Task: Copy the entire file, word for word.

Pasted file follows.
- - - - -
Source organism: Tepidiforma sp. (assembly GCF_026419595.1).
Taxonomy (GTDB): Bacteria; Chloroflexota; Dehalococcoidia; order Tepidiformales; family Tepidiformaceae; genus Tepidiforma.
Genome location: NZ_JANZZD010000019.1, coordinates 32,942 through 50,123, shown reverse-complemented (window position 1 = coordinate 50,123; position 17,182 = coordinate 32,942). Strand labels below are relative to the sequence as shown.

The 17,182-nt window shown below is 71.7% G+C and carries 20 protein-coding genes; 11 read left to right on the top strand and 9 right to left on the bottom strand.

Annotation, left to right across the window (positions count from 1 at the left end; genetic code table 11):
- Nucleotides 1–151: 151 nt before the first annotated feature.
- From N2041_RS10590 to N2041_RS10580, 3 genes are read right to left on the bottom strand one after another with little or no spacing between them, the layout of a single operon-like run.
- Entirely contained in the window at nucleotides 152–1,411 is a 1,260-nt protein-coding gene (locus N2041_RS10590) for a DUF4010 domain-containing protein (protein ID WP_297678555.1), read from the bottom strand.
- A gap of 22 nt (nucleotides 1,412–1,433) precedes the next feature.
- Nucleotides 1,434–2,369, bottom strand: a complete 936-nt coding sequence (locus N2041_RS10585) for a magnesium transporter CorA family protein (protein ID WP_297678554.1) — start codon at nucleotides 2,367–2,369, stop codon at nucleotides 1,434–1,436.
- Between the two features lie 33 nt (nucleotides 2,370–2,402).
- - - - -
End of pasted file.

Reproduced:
Source organism: Tepidiforma sp. (assembly GCF_026419595.1).
Taxonomy (GTDB): Bacteria; Chloroflexota; Dehalococcoidia; order Tepidiformales; family Tepidiformaceae; genus Tepidiforma.
Genome location: NZ_JANZZD010000019.1, coordinates 32,942 through 50,123, shown reverse-complemented (window position 1 = coordinate 50,123; position 17,182 = coordinate 32,942). Strand labels below are relative to the sequence as shown.

The 17,182-nt window shown below is 71.7% G+C and carries 20 protein-coding genes; 11 read left to right on the top strand and 9 right to left on the bottom strand.

Annotation, left to right across the window (positions count from 1 at the left end; genetic code table 11):
- Nucleotides 1–151: 151 nt before the first annotated feature.
- From N2041_RS10590 to N2041_RS10580, 3 genes are read right to left on the bottom strand one after another with little or no spacing between them, the layout of a single operon-like run.
- Entirely contained in the window at nucleotides 152–1,411 is a 1,260-nt protein-coding gene (locus N2041_RS10590) for a DUF4010 domain-containing protein (protein ID WP_297678555.1), read from the bottom strand.
- A gap of 22 nt (nucleotides 1,412–1,433) precedes the next feature.
- Nucleotides 1,434–2,369, bottom strand: a complete 936-nt coding sequence (locus N2041_RS10585) for a magnesium transporter CorA family protein (protein ID WP_297678554.1) — start codon at nucleotides 2,367–2,369, stop codon at nucleotides 1,434–1,436.
- Between the two features lie 33 nt (nucleotides 2,370–2,402).